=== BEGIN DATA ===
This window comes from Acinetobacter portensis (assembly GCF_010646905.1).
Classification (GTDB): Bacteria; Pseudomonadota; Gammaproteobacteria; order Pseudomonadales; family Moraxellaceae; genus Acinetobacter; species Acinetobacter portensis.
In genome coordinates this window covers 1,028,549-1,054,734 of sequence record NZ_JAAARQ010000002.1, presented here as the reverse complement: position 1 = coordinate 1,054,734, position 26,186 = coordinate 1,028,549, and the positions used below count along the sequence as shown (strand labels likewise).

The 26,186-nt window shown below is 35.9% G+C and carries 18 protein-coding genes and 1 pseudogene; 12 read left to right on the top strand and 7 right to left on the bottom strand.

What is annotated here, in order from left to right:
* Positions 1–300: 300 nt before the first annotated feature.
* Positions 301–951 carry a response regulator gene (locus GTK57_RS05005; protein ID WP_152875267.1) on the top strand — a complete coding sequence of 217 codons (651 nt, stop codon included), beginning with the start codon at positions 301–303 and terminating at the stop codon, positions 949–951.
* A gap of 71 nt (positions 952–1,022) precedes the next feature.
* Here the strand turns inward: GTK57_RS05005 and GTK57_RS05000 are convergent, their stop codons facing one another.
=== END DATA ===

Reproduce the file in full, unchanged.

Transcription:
This window comes from Acinetobacter portensis (assembly GCF_010646905.1).
Classification (GTDB): Bacteria; Pseudomonadota; Gammaproteobacteria; order Pseudomonadales; family Moraxellaceae; genus Acinetobacter; species Acinetobacter portensis.
In genome coordinates this window covers 1,028,549-1,054,734 of sequence record NZ_JAAARQ010000002.1, presented here as the reverse complement: position 1 = coordinate 1,054,734, position 26,186 = coordinate 1,028,549, and the positions used below count along the sequence as shown (strand labels likewise).

The 26,186-nt window shown below is 35.9% G+C and carries 18 protein-coding genes and 1 pseudogene; 12 read left to right on the top strand and 7 right to left on the bottom strand.

What is annotated here, in order from left to right:
* Positions 1–300: 300 nt before the first annotated feature.
* Positions 301–951 carry a response regulator gene (locus GTK57_RS05005; protein ID WP_152875267.1) on the top strand — a complete coding sequence of 217 codons (651 nt, stop codon included), beginning with the start codon at positions 301–303 and terminating at the stop codon, positions 949–951.
* A gap of 71 nt (positions 952–1,022) precedes the next feature.
* Here the strand turns inward: GTK57_RS05005 and GTK57_RS05000 are convergent, their stop codons facing one another.